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Rishi Sunak will donate his energy bill discount to a charity in his constituency.
On Thursday, the chancellor announced a £15bn package of measures in response to the worsening cost-of-living crisis aimed at easing the squeeze on British households.
Among the package of support is a universal discount of £400 off energy bills for all households.
Yahoo News UK understands that Sunak will not keep the discount he receives - and instead will give it to a "local cause".
The £400 of energy bill discount was part of a package of measures funded by a new windfall tax, which also includes:
Eight million households on benefits will receive a one off £650 payment
Every household will receive £400 towards their energy bills, with the £200 repayable 'discount' scrapped
Pensioners will receive a £300 cost of living payment
Non-means tested disability benefit claimants with receive a £150
An additional £500m will be added to the Household Support Fund
The announcement came after Sunak was subject to intense pressure to increase the amount of support for millions of households after inflation hit 9% and the average household energy bill rocketed by £693 in April.
And, over the weekend, E.On warned that 40% of Brits were set to fall into fuel poverty by the end of the year without a financial support.
Sunak's intervention also came after the toughest period of his political career so far.
Earlier this month, he received a fixed penalty notice (FPN) for attending an illegal gathering on Downing Street.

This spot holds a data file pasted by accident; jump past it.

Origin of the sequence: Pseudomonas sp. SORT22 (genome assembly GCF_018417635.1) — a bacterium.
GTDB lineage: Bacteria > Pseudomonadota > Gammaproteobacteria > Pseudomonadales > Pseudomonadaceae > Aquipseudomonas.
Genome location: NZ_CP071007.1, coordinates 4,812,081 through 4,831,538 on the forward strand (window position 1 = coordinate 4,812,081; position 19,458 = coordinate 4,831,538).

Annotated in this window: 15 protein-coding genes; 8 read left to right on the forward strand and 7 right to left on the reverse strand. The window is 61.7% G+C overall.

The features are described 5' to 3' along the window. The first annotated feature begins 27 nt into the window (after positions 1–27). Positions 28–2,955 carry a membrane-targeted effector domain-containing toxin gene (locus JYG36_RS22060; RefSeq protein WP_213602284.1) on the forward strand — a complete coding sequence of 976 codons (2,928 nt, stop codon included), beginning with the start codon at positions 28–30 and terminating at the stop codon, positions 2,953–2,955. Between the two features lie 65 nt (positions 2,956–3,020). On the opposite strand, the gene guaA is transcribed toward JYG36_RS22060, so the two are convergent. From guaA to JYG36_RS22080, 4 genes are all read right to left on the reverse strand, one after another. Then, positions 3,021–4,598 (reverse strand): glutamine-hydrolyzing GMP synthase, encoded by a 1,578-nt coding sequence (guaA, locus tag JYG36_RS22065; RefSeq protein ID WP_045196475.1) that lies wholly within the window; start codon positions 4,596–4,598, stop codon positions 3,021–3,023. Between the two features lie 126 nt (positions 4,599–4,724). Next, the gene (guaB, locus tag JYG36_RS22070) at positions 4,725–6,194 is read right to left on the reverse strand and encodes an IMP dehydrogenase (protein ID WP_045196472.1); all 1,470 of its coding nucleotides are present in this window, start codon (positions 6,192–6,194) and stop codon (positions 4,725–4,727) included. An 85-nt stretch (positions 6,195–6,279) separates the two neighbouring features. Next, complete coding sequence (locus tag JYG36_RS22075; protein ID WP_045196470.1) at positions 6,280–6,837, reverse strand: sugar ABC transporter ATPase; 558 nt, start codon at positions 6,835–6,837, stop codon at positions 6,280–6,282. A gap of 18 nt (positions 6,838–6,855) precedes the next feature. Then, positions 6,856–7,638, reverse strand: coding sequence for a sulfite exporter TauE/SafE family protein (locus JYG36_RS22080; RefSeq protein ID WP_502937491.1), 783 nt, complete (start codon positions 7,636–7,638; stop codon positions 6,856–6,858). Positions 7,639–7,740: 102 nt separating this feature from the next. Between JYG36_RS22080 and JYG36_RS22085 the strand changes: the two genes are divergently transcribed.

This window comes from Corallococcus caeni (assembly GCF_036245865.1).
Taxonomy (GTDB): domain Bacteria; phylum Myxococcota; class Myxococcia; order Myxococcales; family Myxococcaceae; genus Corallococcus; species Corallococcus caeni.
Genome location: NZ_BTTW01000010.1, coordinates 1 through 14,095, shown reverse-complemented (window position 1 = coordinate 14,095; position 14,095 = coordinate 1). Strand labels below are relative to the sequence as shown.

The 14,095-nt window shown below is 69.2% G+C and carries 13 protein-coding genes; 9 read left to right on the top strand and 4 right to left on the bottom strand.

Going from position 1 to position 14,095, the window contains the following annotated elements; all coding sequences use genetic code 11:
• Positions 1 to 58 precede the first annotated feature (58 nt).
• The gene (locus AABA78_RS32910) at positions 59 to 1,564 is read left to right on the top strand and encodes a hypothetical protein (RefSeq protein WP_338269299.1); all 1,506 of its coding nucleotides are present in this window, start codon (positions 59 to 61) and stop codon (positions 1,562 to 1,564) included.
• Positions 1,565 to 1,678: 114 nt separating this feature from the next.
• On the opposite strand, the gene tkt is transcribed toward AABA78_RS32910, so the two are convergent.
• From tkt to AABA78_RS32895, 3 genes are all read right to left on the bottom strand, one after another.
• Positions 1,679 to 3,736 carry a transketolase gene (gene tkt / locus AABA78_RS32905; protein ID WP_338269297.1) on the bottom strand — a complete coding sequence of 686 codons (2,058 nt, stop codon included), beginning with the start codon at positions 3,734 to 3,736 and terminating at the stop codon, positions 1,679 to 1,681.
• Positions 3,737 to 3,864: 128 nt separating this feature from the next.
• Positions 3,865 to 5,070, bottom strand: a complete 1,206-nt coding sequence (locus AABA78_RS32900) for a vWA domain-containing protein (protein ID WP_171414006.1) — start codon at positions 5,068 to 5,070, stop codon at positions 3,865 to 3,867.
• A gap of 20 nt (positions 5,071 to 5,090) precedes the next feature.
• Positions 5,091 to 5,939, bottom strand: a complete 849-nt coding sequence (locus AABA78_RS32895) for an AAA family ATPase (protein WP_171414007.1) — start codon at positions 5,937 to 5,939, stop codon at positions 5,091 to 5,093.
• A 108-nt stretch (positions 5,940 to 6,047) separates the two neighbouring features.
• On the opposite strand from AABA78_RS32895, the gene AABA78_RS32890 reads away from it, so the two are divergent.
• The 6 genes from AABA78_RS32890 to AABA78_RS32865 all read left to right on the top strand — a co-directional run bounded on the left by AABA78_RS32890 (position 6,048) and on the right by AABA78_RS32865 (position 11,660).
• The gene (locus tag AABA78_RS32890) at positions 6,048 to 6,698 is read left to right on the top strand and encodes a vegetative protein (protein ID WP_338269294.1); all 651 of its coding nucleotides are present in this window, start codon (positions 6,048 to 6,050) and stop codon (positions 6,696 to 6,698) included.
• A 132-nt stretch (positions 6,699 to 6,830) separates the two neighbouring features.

In April, he faced backlash after it emerged his wife was legally claiming non-domiciled status to avoid paying millions in tax.
He also came under scrutiny for previously holding a US green card while he was working in government - although an investigation found he had handled the situation as legally required.
In the aftermath of the mini-budget, economists praised the Sunak's financial intervention - including director of the Resolution Foundation, Torsten Bell, who said it was "a big and very welcome package of support"
However, Labour has criticised the chancellor for not acting sooner.
“After five months of being dragged kicking and screaming, the chancellor has finally come to his senses, U-turned, and adopted Labour’s plan for a windfall tax on oil and gas producer profits to lower bills,” said the shadow chancellor, Rachel Reeves.
Watch: Rishi Sunak sets out £15 billion emergency package to mitigate soaring cost of living